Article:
Two body lengths are available (L1 and L2), providing 3.3 and 4.3 cubic metres of loadspace respectively, with a payload 500kg or 702kg. In addition, the maximum braked towing capacity is a superb 1,500kg.

The loading length of the L1 is 1810mm (enough to accommodate two Euro pallets), increasing to 2,230mm in L2 models. You can also specify two or three seats up front.

It’s also blessed with wide-opening side sliding doors and rear doors which can be swung through 90 degrees, or 180 degrees if you release the stays.

Nissan Townstar EV interior cabin

Nissan Townstar EV – Interior

Inside the front cabin, the Townstar EV looks and feels car-like. The seats are comfortable and the driving position is good. There’s a decent amount of space, though taller-than-average drivers might want to push their seats back more.

The overall dashboard layout is logical and attractive, while the hard black plastic surfaces seem robust enough to cope with everyday wear and tear.

The drive selector is a tad notchy but is suitably high-mounted. We also like the built-in smartphone holder on the top right of the dash.

Visibility is an issue with all panel vans. Thankfully, the top-grade Townstar EV we tested also featured a 360-degree camera system in addition to the front, rear and side parking sensors, plus a rear-view camera.

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There are lots of storage solutions too, including a large overhead storage tray, a good-sized centre console and a handy lidded storage box above the instrument binnacle which has USB charge points and a 12v power socket, and is ideal for hiding valuables. The door bins can also accommodate litre-sized water bottles.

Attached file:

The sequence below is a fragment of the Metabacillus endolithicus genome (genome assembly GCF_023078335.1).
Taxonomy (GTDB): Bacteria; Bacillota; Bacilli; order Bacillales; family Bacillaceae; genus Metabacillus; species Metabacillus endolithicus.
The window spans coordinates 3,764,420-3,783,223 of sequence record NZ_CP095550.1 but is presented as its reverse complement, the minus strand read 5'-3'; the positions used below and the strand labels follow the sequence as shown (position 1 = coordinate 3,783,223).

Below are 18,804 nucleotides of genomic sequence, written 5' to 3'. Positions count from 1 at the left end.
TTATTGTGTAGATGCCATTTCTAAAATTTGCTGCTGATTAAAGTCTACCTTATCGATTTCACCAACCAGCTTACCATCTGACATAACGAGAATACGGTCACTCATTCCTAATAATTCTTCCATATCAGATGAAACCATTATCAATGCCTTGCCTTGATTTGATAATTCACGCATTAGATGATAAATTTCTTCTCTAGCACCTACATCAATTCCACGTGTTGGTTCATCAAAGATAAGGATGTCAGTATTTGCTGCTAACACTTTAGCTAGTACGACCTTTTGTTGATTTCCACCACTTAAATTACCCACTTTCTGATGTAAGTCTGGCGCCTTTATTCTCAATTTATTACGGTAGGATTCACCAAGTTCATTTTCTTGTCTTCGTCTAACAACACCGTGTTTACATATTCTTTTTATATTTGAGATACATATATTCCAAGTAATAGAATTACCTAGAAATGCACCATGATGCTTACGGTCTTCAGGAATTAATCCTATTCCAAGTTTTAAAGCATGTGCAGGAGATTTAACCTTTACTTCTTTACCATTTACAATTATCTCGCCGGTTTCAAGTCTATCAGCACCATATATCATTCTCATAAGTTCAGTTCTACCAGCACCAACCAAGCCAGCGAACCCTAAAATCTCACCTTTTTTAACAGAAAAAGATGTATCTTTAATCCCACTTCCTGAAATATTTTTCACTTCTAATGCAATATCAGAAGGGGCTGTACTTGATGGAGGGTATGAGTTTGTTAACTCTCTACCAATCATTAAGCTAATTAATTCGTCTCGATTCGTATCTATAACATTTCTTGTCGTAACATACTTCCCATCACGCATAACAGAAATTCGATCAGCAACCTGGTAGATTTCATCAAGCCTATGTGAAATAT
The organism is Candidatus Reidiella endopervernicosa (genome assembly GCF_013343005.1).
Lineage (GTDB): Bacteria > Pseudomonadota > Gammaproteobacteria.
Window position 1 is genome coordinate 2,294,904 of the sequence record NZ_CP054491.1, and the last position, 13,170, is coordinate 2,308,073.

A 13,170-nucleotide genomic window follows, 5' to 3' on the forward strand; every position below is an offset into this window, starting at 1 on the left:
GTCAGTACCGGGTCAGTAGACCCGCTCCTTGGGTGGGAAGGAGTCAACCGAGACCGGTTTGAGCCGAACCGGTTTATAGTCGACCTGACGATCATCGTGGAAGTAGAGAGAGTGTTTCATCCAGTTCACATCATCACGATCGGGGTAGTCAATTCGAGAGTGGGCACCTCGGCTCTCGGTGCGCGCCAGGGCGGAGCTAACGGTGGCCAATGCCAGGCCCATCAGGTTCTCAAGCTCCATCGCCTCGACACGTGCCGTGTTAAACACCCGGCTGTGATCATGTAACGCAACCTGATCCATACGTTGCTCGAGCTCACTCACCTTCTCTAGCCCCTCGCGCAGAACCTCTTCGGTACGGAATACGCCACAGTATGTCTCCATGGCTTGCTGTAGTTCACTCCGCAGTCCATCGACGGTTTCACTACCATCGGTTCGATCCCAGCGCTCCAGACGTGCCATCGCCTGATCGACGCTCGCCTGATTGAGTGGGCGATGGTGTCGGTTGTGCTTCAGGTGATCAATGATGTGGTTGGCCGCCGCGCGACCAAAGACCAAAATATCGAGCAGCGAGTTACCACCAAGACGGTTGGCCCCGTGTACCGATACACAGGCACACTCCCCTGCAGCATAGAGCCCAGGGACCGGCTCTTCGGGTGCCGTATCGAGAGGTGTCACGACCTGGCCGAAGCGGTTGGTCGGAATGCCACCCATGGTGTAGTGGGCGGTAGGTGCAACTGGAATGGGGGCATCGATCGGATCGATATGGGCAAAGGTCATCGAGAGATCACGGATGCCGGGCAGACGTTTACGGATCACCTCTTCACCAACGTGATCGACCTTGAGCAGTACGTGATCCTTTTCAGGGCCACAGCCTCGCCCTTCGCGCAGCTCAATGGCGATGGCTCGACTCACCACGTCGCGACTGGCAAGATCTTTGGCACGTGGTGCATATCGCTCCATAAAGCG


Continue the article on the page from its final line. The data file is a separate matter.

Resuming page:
The 8.0-inch touchscreen on Acenta models and above is a little dated, but it does the job and there are shortcut buttons next to the display. There’s also integrated navigation and full smartphone connectivity via Apple CarPlay or Android Auto, a DAB radio, Bluetooth, plus steering wheel commands for the audio and phone.

Nissan Townstar EV – Performance and economy

The Townstar EV is only available with one modest 45kWh lithium-ion battery choice, so it’s more at home in urban environments than plying the motorways.

The battery is mated to a 121bhp front-mounted electric motor which drives the front wheels. Nissan claims the Townstar will return up to 183 miles of range, or up to 247 miles in town-driving. For the record, the 0-62mph acceleration time is 14 seconds and the maximum speed is 84mph.

The Townstar EV offers both AC charging (11kW or 22kW) and 80kW DC quick charging, which boosts the battery from 15% to 80% in as little as 37 minutes. An overnight charge on a 7kW wall box will take seven hours.